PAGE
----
Friday, September 28, 2007

Getting Hungrier

Those on fixed incomes, food stamps, or just on a tight budget because the wages aren't keeping up with prices are in for more pain. America spends a relatively low percentage of its disposable income on food compared to other developed countries. From what I have read a third as much as the average Italian and about half of what the average Frenchman does. This is changing very rapidly though and not for the reasons we might think. The French and Italians insist on fresher, higher quality food and preferably sourced locally and they are willing to pay for it. It is virtually impossible, in my experience, to find a frozen chicken in a market in France. Americans are, in many cases, not so much focused on quality and freshness but on convenience and price.

Americans are beginning to spend a greater percentage of disposable income on food because the fundamental sources of our food are rising in price. Corn, wheat and milk have all experienced double digit price increases in the last twelve months. This drives the price of bread, meat, and many other products higher as well. We also have the rising cost of fuel adding to the price pressure on food since very little of the food in American supermarkets is local and depending on the season comes from completely around the world and burning fuel to do so.

Couple these rising prices for fundamental products that are also contributing to price increases for the products which contain them and it is an ugly picture looming for the lower economic strata in this country and also for millions and millions around the world.

This from the Wall Street Journal

The reversal of a long-term trend toward lower grain prices could have profound effects on the world’s ability to feed its poor. Global grain stockpiles are being drawn down to their tightest levels in three decades, leaving the world vulnerable to shocks brought on by bad harvests. And it’s far from clear how much more land could be brought into production or to what extent advances in biotechnology might increase crop yields in the future.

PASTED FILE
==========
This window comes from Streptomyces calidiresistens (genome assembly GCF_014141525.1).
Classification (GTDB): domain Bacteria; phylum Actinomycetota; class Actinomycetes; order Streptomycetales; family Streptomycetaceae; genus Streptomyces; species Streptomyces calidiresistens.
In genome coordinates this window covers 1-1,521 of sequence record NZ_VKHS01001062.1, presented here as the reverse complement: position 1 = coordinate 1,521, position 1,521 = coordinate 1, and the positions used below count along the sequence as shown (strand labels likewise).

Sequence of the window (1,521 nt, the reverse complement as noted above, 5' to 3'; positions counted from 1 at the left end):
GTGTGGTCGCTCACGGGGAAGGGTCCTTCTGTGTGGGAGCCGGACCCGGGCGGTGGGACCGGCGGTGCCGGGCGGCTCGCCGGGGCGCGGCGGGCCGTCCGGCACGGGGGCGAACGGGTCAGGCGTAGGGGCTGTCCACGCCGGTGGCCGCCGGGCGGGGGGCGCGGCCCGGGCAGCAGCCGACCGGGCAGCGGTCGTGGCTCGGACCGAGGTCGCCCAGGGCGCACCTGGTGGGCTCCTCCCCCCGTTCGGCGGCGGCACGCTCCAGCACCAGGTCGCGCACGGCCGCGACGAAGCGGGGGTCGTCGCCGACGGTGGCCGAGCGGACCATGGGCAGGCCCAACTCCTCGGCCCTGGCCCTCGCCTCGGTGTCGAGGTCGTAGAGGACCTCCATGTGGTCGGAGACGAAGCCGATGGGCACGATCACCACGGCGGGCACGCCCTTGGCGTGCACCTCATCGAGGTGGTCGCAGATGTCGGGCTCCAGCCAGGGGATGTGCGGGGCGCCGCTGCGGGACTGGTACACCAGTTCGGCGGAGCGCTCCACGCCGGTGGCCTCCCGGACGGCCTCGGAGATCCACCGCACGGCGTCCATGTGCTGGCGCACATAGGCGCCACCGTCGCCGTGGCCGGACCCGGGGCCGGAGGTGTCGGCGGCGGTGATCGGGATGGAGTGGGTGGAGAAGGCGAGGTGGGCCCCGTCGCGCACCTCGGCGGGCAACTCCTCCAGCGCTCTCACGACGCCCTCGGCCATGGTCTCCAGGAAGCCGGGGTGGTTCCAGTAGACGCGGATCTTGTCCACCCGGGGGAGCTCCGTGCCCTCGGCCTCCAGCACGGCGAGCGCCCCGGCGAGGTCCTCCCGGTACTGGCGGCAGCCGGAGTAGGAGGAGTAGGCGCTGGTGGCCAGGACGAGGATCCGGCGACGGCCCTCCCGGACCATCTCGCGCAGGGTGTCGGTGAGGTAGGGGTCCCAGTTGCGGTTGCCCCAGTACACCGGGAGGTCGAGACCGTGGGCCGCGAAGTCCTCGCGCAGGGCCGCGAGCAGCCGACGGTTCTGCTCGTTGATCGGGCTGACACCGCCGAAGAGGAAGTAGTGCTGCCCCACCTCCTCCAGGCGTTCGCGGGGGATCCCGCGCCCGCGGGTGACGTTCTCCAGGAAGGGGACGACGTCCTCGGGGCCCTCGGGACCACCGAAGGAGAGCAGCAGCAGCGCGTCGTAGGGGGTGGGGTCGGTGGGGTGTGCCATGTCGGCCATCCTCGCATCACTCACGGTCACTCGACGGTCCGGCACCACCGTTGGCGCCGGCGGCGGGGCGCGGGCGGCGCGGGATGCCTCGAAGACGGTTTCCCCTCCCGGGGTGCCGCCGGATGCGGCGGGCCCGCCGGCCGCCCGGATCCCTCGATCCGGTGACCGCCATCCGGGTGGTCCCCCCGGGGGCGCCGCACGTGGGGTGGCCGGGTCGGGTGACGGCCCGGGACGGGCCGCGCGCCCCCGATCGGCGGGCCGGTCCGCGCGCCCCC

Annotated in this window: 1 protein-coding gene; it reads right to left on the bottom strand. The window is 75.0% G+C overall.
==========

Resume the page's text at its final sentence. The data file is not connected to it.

American families, which spend 9.9% of their disposable income on food, are facing the fastest-rising food prices in 17 years. The consumer’s cost for everything from yogurt and popcorn to breakfast cereal and fast-food french fries is climbing. In U.S. cities last month, the average retail price of a pound loaf of whole-wheat bread was up 24% from a year ago, according to the Bureau of Labor Statistics. Whole milk hit $3.807 a gallon, up 26%.

Similar increases are showing up abroad. Italian shoppers are protesting soaring pasta prices, and Mexican authorities have capped the price of corn tortillas. Pakistan is curbing wheat exports to counter rising food-price inflation while Russian authorities, worried about rising bread prices, are considering a similar clampdown.

Food companies are struggling to figure out how to pass on higher costs to supermarkets and restaurant chains, which have gotten bigger and thus gained clout since the last prolonged rise in food prices in the 1970s.

“We’re in uncharted territory,” says Christopher Fraleigh, chief executive of the food and beverage division of Sara Lee Corp., which earlier this month raised its bread prices 5%.

Here in the Southeast we are suffering the worst drought on record and climatologists are predicting that this is not just a one off event. A couple of years of this kind of drought and we might all have trouble finding a loaf of bread we can afford.

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